Parents who are struggling to get their kids to eat healthier would be well advised to consider working with their kids – or their kids’ schools – to take up gardening. Turns out the simple act of adding school gardens results in kids eating more vegetables.
In a study covering 16 schools across Central Texas, researchers worked with students to put in gardens. They also included courses on nutrition and cooking. The combination worked. Kids willingly consumed an extra half a cup of vegetables each day.
“Teaching kids where their food comes from, how to grow it, how to prepare it – that’s key to changing eating behaviors over the long term,” say Jaimie Davis, an associate professor of nutritional sciences at UT Austin and lead author of the study.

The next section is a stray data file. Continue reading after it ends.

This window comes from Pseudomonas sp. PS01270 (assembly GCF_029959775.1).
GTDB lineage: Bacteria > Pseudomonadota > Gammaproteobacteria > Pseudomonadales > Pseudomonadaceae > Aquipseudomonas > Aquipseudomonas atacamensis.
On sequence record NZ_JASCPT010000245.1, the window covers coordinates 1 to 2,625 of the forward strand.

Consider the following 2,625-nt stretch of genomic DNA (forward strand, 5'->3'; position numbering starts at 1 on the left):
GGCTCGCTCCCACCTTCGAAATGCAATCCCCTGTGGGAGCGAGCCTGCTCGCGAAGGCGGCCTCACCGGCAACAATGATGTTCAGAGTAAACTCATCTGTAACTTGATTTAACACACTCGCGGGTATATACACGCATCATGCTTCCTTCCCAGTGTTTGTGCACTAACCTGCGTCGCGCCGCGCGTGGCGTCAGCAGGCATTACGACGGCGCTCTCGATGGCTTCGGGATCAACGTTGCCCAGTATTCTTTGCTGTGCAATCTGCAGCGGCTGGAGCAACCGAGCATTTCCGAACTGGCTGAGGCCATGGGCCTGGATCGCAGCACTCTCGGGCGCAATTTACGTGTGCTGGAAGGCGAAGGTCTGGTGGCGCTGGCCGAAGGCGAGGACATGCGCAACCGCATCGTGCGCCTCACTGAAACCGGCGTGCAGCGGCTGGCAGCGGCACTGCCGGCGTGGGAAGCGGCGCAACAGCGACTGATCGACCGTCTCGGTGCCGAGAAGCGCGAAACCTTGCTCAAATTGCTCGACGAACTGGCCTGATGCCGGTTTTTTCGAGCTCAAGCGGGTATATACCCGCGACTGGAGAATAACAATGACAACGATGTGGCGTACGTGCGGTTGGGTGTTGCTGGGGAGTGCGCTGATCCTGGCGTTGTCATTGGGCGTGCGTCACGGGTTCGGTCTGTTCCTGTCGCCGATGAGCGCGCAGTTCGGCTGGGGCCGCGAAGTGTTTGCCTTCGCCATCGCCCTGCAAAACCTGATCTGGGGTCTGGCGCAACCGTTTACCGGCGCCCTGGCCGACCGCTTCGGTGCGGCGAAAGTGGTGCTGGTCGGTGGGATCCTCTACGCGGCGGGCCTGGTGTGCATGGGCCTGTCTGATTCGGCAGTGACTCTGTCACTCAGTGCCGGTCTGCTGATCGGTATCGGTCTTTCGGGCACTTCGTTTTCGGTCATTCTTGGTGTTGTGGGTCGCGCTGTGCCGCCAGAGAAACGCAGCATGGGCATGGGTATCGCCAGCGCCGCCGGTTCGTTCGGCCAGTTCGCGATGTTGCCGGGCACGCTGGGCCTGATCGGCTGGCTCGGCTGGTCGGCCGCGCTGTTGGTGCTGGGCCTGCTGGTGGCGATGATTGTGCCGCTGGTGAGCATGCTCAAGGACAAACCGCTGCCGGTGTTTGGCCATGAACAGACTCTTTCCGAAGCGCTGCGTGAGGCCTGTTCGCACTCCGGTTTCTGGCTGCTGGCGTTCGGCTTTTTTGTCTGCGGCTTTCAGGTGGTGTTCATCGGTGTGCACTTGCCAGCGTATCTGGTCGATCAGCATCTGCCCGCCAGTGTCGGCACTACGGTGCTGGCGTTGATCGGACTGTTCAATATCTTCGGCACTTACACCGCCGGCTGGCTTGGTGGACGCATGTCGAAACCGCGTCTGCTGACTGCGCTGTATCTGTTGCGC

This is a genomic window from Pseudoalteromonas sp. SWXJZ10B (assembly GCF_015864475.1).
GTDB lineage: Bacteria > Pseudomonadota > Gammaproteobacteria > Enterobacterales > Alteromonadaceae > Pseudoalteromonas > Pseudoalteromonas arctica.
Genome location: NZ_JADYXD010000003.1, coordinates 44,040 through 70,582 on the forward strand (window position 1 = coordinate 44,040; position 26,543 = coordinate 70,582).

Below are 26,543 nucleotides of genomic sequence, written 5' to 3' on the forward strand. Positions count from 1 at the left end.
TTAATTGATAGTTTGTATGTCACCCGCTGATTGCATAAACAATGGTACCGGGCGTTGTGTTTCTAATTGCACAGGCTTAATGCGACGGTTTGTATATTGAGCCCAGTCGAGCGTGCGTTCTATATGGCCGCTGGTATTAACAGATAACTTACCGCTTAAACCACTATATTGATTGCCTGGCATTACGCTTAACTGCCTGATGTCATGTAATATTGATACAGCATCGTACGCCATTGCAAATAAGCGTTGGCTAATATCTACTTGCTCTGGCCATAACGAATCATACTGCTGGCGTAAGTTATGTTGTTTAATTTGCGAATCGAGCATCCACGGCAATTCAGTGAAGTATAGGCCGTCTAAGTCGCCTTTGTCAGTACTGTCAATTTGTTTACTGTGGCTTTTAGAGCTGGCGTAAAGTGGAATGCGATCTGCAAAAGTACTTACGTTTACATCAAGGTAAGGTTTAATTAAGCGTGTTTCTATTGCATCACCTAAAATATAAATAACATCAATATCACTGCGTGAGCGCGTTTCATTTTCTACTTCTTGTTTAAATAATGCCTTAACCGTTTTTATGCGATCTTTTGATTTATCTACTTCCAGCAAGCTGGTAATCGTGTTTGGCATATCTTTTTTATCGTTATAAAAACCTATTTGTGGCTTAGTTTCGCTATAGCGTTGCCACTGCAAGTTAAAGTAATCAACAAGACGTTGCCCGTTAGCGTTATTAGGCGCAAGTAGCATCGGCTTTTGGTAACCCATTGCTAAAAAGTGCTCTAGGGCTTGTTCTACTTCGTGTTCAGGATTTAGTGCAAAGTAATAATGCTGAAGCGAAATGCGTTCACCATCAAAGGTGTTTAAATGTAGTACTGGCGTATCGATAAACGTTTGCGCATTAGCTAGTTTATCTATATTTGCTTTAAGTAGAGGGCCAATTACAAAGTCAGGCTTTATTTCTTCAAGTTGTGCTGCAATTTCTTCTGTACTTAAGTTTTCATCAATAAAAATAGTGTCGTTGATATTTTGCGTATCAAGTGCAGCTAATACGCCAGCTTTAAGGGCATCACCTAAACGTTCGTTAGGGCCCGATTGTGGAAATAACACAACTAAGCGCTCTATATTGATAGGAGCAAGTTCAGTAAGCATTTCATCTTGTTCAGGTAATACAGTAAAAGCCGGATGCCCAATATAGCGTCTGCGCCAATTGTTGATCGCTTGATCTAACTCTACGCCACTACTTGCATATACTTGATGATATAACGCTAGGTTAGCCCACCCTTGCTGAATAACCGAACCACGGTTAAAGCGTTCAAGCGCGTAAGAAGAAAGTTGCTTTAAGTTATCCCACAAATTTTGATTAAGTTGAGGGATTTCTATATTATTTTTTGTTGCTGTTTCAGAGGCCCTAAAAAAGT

The study was part of a focus on schools serving underprivileged children. These areas are often considered ‘food deserts’ due to the absence of grocery stores selling fresh produce and other nutritious foods. As a result, many kids in these areas suffer from high levels of obesity, diabetes, and other health challenges.
And although a half cup of vegetables may not seem like a big leap forward, as most parents know, getting a child to consume a single broccoli floret or green bean can at times seem impossible.
“Behavior changes can be difficult to achieve, especially long term,” says Davis. “Getting children to eat more vegetables can potentially set them up for long-term success.”
Want to start your child or child’s school on the path to gardening? Check out Kids Gardening, a wonderful resource designed to help that includes grants and other support programs.